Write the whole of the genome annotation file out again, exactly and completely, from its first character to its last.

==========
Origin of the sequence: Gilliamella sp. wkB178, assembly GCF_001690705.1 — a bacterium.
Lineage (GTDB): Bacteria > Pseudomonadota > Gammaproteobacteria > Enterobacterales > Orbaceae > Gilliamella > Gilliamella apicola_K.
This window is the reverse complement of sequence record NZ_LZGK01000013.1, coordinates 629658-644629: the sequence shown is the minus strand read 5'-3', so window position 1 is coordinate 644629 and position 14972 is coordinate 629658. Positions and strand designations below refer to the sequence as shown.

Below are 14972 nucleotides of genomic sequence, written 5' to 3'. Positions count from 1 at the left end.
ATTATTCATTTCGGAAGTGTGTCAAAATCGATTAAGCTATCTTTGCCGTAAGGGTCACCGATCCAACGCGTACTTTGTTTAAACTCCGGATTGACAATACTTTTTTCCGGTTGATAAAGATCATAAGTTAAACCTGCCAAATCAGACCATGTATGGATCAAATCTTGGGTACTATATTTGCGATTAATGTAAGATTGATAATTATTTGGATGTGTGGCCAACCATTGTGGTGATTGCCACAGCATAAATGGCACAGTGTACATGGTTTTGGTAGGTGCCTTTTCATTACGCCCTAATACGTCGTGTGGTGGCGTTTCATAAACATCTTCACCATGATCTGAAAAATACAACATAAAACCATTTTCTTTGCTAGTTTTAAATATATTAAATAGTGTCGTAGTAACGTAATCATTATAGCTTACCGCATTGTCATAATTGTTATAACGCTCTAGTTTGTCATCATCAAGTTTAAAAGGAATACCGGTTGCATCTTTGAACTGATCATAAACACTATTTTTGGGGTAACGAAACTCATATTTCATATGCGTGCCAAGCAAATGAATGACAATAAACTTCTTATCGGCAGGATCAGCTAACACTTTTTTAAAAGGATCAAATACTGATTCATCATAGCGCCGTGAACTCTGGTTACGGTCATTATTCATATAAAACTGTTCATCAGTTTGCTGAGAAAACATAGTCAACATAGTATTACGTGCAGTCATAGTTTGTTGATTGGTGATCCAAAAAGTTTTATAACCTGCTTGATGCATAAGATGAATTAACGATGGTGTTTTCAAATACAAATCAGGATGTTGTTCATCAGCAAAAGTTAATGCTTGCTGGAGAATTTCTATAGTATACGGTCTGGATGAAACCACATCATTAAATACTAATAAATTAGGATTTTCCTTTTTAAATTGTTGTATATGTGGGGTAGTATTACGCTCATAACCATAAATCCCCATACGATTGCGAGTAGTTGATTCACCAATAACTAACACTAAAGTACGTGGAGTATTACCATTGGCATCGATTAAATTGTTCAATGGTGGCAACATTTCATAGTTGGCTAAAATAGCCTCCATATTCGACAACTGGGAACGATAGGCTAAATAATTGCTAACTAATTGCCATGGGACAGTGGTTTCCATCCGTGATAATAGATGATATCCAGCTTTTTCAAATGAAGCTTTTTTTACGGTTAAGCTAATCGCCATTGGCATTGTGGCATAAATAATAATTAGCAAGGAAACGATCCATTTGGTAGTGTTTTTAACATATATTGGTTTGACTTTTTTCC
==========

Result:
Origin of the sequence: Gilliamella sp. wkB178, assembly GCF_001690705.1 — a bacterium.
Lineage (GTDB): Bacteria > Pseudomonadota > Gammaproteobacteria > Enterobacterales > Orbaceae > Gilliamella > Gilliamella apicola_K.
This window is the reverse complement of sequence record NZ_LZGK01000013.1, coordinates 629658-644629: the sequence shown is the minus strand read 5'-3', so window position 1 is coordinate 644629 and position 14972 is coordinate 629658. Positions and strand designations below refer to the sequence as shown.

Below are 14972 nucleotides of genomic sequence, written 5' to 3'. Positions count from 1 at the left end.
ATTATTCATTTCGGAAGTGTGTCAAAATCGATTAAGCTATCTTTGCCGTAAGGGTCACCGATCCAACGCGTACTTTGTTTAAACTCCGGATTGACAATACTTTTTTCCGGTTGATAAAGATCATAAGTTAAACCTGCCAAATCAGACCATGTATGGATCAAATCTTGGGTACTATATTTGCGATTAATGTAAGATTGATAATTATTTGGATGTGTGGCCAACCATTGTGGTGATTGCCACAGCATAAATGGCACAGTGTACATGGTTTTGGTAGGTGCCTTTTCATTACGCCCTAATACGTCGTGTGGTGGCGTTTCATAAACATCTTCACCATGATCTGAAAAATACAACATAAAACCATTTTCTTTGCTAGTTTTAAATATATTAAATAGTGTCGTAGTAACGTAATCATTATAGCTTACCGCATTGTCATAATTGTTATAACGCTCTAGTTTGTCATCATCAAGTTTAAAAGGAATACCGGTTGCATCTTTGAACTGATCATAAACACTATTTTTGGGGTAACGAAACTCATATTTCATATGCGTGCCAAGCAAATGAATGACAATAAACTTCTTATCGGCAGGATCAGCTAACACTTTTTTAAAAGGATCAAATACTGATTCATCATAGCGCCGTGAACTCTGGTTACGGTCATTATTCATATAAAACTGTTCATCAGTTTGCTGAGAAAACATAGTCAACATAGTATTACGTGCAGTCATAGTTTGTTGATTGGTGATCCAAAAAGTTTTATAACCTGCTTGATGCATAAGATGAATTAACGATGGTGTTTTCAAATACAAATCAGGATGTTGTTCATCAGCAAAAGTTAATGCTTGCTGGAGAATTTCTATAGTATACGGTCTGGATGAAACCACATCATTAAATACTAATAAATTAGGATTTTCCTTTTTAAATTGTTGTATATGTGGGGTAGTATTACGCTCATAACCATAAATCCCCATACGATTGCGAGTAGTTGATTCACCAATAACTAACACTAAAGTACGTGGAGTATTACCATTGGCATCGATTAAATTGTTCAATGGTGGCAACATTTCATAGTTGGCTAAAATAGCCTCCATATTCGACAACTGGGAACGATAGGCTAAATAATTGCTAACTAATTGCCATGGGACAGTGGTTTCCATCCGTGATAATAGATGATATCCAGCTTTTTCAAATGAAGCTTTTTTTACGGTTAAGCTAATCGCCATTGGCATTGTGGCATAAATAATAATTAGCAAGGAAACGATCCATTTGGTAGTGTTTTTAACATATATTGGTTTGACTTTTTTCC